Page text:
Venue of the race.

The half-marathon is my favourite race among all distance events.

I’ve often felt that the half-marathon is an appropriate distance to challenge the mind, body, and soul: it does not tax the body too much as other endurance races, and yet it is long enough to dispel the doubts a person might have about his or her stamina levels. I usually join two to three half-marathons a year just to see where I stand in terms of fitness.

No effort was spared by the organisers in advertising The Performance Series. Smitten, I made the decision to run the 21 km race in Penang after the daily bombardment of advertisements on my Facebook wall. Being an ardent collector and wearer of race T-shirts, I was especially taken by the tee designed for this event. A plus point for this race was that it was being held in Penang, and I love running in Penang!

As all on race days, I could not help but feel a little nervous as dawn began to break at Fort Cornwallis on 9 July 2017. Loud music and bright lights electrified the air as race participants arrived at the event and began warming up. I chugged down the last of my sports drink and made my way to the starting point as the clock ticked down to 6 am.


The 21 km race began on time, with a gun sounding off the participants. The runners meandered through famous landmarks and World Heritage sites in Penang at the beginning and end of the race, making their way up to the almost zero-gradient Jalan Burma, Jalan Kelawai and the sloping hills of Jalan Tanjung Bungah before looping at the Flamingo Hotel and returning via Persiaran Gurney.

Running the route was a pleasant experience, especially made so by the cool temperature and low humidity level in Penang that morning. Safety personnel were amply provided at every junction along the race route to man the traffic flow as the race progressed. Five hydration stations were provided along the route for the 21 km race, all supplying water and Lucozade, and bananas at the 11 km mark.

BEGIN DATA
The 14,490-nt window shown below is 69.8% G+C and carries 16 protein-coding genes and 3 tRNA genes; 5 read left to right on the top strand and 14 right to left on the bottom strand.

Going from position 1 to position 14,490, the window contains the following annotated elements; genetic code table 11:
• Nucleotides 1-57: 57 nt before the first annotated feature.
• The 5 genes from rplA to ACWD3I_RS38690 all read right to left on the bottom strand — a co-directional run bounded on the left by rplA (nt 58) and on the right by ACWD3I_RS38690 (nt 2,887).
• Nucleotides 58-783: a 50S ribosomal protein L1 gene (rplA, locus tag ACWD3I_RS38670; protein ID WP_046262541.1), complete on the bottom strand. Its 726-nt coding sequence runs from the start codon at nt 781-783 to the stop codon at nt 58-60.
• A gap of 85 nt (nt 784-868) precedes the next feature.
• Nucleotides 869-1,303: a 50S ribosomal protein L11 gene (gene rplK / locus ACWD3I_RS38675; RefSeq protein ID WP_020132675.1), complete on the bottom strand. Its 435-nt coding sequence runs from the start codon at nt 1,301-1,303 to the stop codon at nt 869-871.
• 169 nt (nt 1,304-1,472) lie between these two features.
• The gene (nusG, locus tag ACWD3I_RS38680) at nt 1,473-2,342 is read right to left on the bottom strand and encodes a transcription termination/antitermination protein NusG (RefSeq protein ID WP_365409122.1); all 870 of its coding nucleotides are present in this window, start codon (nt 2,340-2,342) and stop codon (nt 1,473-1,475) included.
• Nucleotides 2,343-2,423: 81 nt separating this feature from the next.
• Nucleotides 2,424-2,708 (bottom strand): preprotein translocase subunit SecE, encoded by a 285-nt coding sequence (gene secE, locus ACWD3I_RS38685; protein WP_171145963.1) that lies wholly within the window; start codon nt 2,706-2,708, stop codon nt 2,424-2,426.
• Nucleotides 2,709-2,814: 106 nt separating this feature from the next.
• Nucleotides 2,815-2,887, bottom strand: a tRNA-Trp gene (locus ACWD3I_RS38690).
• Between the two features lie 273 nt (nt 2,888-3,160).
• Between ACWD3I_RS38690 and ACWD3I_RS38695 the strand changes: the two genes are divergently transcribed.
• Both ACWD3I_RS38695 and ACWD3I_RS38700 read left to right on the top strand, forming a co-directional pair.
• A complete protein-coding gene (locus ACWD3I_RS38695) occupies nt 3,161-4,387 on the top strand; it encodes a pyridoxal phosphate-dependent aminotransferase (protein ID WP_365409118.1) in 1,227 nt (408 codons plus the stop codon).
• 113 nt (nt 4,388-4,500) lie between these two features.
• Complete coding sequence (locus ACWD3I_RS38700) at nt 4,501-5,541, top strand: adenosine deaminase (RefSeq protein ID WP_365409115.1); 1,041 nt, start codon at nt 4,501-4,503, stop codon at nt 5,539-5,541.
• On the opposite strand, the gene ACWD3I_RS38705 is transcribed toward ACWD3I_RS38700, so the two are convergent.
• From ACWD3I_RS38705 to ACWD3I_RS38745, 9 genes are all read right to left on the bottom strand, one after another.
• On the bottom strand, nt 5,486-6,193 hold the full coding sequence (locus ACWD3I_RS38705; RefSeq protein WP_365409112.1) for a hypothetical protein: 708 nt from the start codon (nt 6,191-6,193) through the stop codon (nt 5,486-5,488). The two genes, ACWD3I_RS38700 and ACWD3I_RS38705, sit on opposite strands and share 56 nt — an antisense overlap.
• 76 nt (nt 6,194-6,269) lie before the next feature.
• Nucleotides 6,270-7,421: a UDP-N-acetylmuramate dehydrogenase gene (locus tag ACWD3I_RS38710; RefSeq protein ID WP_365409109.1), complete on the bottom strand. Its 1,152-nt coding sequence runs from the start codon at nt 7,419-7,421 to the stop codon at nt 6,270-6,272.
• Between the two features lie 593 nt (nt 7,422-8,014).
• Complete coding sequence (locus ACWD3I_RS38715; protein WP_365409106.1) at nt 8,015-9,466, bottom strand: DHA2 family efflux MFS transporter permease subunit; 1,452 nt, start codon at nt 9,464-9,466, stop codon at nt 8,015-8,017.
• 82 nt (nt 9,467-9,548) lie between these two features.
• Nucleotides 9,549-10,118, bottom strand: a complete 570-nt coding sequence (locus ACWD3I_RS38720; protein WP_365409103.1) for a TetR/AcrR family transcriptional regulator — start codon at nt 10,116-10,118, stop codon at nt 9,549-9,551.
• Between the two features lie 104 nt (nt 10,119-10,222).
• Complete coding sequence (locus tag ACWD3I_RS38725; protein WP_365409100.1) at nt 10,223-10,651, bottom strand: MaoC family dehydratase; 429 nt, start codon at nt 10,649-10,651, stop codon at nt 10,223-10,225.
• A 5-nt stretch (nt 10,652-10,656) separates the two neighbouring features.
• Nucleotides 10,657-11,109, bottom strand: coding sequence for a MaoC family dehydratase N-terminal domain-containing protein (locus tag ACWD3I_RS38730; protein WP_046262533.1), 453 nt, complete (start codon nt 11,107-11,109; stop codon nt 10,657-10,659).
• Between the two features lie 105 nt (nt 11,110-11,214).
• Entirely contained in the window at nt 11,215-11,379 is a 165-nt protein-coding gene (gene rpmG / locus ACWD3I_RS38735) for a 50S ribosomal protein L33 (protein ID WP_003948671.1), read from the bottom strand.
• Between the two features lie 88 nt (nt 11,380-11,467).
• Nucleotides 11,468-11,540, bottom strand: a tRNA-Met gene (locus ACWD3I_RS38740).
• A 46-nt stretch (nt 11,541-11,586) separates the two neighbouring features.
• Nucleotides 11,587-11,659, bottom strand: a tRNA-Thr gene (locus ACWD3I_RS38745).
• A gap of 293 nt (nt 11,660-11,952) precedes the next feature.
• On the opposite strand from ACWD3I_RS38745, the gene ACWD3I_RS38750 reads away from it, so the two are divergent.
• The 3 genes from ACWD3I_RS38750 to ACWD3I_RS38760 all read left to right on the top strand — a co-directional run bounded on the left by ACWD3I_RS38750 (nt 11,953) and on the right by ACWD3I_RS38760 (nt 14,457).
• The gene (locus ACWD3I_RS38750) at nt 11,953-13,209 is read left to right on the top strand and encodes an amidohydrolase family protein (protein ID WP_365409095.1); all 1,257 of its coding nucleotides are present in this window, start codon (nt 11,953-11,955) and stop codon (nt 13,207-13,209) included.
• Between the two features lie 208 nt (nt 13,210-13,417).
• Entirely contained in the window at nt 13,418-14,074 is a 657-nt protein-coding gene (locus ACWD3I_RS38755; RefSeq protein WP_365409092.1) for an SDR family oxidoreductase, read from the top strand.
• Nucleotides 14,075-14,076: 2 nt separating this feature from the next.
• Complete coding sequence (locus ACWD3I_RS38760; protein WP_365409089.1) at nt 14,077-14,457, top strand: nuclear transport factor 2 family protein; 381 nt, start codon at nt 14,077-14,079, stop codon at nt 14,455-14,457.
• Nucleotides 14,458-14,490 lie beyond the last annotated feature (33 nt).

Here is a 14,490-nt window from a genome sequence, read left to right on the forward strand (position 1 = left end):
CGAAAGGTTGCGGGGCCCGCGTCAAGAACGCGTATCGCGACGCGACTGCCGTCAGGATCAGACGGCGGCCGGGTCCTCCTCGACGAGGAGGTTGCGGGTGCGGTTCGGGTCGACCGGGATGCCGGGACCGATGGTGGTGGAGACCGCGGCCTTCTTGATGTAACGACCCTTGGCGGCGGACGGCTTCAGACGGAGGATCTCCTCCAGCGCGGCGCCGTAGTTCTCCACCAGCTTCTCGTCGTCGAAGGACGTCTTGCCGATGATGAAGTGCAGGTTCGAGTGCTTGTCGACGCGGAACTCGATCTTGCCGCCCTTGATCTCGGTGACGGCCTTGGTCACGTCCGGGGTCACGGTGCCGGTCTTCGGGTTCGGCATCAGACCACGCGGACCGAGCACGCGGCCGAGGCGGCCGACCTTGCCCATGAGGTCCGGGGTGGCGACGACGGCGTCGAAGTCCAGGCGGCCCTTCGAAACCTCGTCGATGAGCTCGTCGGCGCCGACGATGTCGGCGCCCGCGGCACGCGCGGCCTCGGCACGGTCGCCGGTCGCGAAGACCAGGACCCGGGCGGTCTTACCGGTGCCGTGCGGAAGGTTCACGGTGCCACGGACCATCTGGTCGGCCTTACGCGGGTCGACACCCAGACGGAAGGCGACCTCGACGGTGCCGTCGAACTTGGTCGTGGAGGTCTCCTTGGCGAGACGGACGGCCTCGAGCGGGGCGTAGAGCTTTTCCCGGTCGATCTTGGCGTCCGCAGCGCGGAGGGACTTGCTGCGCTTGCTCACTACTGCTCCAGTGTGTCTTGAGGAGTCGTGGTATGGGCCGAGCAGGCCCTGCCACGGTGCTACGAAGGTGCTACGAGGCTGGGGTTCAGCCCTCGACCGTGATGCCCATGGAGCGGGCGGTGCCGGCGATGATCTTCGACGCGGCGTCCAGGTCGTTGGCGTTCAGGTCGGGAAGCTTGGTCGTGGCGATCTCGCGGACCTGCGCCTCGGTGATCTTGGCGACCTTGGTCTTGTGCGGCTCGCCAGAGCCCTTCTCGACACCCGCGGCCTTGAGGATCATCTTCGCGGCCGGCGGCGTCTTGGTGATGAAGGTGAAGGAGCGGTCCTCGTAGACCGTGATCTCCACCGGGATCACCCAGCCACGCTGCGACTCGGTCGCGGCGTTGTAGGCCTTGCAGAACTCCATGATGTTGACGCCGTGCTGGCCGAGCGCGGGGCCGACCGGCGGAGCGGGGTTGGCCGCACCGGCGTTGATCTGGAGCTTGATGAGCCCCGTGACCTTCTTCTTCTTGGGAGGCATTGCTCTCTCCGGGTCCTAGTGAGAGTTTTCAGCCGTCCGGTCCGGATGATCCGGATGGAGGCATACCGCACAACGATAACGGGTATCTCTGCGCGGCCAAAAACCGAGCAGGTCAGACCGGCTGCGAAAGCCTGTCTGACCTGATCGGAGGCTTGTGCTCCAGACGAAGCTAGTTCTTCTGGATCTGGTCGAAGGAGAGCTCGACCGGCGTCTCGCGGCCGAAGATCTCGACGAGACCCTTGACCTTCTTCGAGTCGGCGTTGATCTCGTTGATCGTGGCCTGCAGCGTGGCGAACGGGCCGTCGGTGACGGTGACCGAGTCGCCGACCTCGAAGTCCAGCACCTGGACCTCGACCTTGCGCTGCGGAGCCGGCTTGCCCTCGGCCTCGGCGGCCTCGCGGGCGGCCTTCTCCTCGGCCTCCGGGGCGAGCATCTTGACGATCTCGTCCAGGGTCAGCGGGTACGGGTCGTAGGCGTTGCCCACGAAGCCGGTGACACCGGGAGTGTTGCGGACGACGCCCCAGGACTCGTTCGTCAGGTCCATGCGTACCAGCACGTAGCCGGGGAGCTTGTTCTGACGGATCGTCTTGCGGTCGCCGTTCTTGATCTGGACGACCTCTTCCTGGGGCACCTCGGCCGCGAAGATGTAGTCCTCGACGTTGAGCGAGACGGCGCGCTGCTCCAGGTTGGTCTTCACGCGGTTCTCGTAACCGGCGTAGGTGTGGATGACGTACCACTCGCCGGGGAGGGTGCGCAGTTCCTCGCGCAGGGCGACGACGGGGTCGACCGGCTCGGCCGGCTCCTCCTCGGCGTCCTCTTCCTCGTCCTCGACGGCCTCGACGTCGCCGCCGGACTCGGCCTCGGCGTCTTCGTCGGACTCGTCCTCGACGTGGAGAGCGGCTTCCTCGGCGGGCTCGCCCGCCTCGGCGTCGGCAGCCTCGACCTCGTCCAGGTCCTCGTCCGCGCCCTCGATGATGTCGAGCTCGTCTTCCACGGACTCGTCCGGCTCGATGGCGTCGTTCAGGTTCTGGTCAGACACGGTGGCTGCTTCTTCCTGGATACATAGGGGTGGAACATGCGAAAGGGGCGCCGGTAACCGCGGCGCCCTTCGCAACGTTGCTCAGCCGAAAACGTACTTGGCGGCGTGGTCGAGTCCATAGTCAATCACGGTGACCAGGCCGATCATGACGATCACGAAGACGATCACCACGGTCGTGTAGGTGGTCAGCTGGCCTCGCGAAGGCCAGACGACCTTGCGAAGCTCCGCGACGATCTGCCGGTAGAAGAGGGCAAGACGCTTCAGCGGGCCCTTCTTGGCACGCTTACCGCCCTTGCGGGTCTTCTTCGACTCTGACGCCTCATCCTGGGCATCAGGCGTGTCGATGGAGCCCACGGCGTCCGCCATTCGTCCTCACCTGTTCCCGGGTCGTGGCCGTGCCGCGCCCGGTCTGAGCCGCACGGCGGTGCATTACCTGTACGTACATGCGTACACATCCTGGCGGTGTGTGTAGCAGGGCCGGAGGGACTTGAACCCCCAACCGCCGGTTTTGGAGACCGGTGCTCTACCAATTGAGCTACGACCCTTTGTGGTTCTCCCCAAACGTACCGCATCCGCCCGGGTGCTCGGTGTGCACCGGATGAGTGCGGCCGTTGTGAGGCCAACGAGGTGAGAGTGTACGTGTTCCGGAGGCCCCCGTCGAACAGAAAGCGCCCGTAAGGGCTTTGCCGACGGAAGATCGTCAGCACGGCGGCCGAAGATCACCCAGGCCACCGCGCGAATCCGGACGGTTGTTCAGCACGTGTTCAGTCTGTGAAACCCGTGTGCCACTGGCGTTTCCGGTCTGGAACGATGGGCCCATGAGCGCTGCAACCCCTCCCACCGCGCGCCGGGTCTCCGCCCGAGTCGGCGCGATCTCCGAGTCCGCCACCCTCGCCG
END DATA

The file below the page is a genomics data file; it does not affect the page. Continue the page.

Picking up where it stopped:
I found full support as I raced along the route that day. Helpers at the event shouted words of encouragement as runners kept to their battles. Many regular Sunday morning runners and cyclists waved, smiled and called out their support to the race participants as well! Their support was a definite spiritual boost at the hilly Tanjung Bungah road, where many runners were depleted in strength after struggling up the hills in the first half of the race.

A great relief washed over me as I made the final loop at Jalan Tun Syed Sheh Barakbah and headed back into Fort Cornwallis, with a time of 1:51:30 (gun time). I was immediately given a medal, a potential podium finisher card and a finisher tee, as well as food and drinks a few steps away from the finishing line. Participants of the 5, 10 and 21 km race began to arrive in droves at the finishing line. Everyone mingled and relaxed as the organisers scurried to prepare the results as fast as they can.

The organisers of the race did not dally in announcing the results, as the first batch of prizes were given out at 8.30 am. I was surprised and thankful to discover that I was the champion of the 21 km Women Closed category. I was gifted with RM 200 and an RM 300 shopping voucher from I was also fortunate to have been asked to comment on healthy lifestyle choices by Pride Foundation Malaysia, a charitable organisation that champions efforts to enhance awareness and improve accessibility to treatment and care of breast cancer.

The event wrapped up at around 9.30 am, with most runners scrambling to look for breakfast joints in the local food paradise located just a short jog away from Fort Cornwallis.

As I was halfway back home, I realised that I misplaced my winning bib number and potential finisher card at Fort Cornwallis in my excitement of winning the race.

Oh well.

Images sourced from

Runner's entitlements
Race flag-off times
T-shirt design
T-shirt sizing
Finisher's medal
Timeliness and punctuality


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